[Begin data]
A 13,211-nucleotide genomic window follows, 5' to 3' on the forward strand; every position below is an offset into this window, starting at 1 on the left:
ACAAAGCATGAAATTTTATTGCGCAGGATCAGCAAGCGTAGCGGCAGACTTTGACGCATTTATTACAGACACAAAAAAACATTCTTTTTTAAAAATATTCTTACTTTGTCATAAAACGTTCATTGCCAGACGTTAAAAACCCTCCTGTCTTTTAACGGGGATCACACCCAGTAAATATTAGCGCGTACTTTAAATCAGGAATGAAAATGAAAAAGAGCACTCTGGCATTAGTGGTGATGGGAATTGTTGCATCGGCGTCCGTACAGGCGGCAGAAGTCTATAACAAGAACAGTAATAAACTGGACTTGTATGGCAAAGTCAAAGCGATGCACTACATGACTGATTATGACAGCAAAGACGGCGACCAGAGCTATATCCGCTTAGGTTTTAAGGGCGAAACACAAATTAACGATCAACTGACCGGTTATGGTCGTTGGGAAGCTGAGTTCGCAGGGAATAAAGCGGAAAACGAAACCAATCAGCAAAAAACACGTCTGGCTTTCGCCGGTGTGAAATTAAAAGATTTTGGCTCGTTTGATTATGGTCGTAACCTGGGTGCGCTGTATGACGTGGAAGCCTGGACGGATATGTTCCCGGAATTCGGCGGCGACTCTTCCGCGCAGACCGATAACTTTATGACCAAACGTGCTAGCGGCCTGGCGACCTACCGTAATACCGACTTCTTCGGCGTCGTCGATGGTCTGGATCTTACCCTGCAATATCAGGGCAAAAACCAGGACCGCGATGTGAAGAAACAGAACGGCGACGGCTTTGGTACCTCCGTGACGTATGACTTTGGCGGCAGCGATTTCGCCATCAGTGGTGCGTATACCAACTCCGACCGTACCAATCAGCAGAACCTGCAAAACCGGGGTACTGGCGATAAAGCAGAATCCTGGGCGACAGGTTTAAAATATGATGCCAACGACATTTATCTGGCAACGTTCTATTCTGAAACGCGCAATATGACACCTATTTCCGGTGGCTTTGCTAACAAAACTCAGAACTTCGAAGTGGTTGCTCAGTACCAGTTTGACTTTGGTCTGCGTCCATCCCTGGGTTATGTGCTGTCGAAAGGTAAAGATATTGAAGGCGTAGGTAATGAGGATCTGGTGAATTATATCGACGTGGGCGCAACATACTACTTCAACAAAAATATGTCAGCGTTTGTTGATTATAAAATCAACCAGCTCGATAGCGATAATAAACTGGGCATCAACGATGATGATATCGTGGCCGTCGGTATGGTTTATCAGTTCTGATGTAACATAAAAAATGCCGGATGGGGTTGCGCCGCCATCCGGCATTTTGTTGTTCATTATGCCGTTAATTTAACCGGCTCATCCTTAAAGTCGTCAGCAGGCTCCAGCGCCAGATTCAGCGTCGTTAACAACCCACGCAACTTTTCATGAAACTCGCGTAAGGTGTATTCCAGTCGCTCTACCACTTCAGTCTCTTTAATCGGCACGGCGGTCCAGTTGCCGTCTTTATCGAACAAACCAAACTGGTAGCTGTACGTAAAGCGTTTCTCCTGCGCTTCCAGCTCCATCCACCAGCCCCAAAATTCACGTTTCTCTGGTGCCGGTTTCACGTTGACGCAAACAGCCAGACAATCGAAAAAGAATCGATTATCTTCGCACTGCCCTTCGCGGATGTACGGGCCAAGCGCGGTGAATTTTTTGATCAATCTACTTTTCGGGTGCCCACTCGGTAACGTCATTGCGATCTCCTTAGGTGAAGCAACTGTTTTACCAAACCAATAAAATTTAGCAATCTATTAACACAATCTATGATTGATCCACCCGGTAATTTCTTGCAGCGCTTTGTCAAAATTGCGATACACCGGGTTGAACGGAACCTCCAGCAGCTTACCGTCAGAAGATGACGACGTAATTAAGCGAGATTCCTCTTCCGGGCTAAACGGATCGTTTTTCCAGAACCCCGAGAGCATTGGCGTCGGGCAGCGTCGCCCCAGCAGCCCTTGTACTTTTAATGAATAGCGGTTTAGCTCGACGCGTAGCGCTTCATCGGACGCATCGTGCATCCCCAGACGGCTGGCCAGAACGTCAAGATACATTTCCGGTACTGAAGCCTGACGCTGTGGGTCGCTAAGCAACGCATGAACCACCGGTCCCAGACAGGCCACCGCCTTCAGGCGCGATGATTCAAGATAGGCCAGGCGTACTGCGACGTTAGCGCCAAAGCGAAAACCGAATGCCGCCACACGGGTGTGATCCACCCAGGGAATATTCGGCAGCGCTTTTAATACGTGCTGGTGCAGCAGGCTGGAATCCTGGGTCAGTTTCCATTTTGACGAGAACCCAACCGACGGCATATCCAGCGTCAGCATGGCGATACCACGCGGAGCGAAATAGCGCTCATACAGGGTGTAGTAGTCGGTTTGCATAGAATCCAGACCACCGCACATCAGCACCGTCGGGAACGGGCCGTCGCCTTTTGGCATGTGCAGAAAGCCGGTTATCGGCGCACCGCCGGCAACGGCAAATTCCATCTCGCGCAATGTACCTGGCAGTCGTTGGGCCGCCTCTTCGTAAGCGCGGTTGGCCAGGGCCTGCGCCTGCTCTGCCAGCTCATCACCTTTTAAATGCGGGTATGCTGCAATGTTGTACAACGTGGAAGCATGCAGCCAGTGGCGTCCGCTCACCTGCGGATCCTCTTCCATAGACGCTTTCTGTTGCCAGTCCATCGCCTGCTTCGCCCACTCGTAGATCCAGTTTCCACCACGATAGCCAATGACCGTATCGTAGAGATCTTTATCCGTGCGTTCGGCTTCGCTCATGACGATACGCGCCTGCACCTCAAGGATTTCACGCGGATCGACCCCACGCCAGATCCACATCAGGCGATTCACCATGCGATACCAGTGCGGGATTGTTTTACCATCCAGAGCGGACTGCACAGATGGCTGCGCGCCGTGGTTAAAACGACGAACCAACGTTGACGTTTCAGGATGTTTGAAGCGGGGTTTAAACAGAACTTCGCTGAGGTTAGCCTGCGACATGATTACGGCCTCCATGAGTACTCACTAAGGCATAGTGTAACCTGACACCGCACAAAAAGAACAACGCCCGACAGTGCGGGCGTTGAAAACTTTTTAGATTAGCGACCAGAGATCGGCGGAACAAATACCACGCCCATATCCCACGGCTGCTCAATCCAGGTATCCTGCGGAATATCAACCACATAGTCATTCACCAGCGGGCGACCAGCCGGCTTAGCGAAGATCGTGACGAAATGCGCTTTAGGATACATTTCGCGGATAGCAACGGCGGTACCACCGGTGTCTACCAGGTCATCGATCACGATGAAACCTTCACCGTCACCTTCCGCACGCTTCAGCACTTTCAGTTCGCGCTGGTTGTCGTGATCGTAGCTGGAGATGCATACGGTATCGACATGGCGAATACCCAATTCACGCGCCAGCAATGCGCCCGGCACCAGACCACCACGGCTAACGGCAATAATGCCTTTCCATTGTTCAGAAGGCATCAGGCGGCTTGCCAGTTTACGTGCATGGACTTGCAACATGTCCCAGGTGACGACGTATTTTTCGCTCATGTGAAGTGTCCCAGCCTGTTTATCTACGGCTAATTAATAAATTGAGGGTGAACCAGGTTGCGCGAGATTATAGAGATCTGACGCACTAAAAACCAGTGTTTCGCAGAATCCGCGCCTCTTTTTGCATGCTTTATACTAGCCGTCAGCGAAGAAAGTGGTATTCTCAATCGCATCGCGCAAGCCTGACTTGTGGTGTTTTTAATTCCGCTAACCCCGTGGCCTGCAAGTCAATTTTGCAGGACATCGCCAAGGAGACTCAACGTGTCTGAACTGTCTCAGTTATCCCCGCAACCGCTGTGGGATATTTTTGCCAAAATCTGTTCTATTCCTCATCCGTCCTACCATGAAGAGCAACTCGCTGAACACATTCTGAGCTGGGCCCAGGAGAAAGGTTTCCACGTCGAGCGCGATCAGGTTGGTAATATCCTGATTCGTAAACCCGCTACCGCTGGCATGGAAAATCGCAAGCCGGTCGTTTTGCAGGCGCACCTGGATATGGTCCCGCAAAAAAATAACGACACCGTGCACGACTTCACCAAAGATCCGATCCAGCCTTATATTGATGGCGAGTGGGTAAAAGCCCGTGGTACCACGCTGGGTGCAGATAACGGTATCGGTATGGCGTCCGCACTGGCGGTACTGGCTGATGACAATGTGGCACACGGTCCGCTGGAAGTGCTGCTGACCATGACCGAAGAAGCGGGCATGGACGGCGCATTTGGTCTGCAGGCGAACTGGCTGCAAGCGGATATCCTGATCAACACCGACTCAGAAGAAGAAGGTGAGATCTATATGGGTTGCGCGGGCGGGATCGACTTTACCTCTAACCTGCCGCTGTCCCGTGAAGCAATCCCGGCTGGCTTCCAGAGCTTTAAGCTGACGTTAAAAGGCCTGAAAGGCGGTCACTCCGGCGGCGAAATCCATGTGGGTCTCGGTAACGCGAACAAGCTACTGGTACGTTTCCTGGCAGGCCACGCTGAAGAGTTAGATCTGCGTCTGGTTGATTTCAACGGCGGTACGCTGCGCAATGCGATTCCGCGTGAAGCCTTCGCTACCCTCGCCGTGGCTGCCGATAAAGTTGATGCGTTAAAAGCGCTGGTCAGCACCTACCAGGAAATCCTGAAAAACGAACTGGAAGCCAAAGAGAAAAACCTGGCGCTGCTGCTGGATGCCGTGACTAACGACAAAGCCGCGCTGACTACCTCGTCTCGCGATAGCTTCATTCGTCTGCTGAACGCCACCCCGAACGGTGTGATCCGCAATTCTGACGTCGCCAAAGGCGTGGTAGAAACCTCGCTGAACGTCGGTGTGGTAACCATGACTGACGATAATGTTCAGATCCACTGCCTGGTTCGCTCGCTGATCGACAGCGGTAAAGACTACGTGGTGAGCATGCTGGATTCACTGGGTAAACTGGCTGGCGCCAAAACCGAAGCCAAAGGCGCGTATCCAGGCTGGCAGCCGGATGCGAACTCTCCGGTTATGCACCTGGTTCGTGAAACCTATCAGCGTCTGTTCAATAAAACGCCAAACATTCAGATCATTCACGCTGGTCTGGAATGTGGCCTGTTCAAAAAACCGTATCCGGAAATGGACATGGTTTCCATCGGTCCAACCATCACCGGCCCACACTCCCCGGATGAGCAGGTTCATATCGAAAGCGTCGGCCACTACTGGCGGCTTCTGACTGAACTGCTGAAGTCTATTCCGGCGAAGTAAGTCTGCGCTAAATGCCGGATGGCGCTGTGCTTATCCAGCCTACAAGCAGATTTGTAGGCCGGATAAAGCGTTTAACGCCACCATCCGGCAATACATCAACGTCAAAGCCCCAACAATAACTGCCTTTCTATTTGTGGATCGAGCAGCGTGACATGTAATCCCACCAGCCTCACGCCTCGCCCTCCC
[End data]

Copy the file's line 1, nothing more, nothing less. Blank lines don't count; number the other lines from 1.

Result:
A 13,211-nucleotide genomic window follows, 5' to 3' on the forward strand; every position below is an offset into this window, starting at 1 on the left: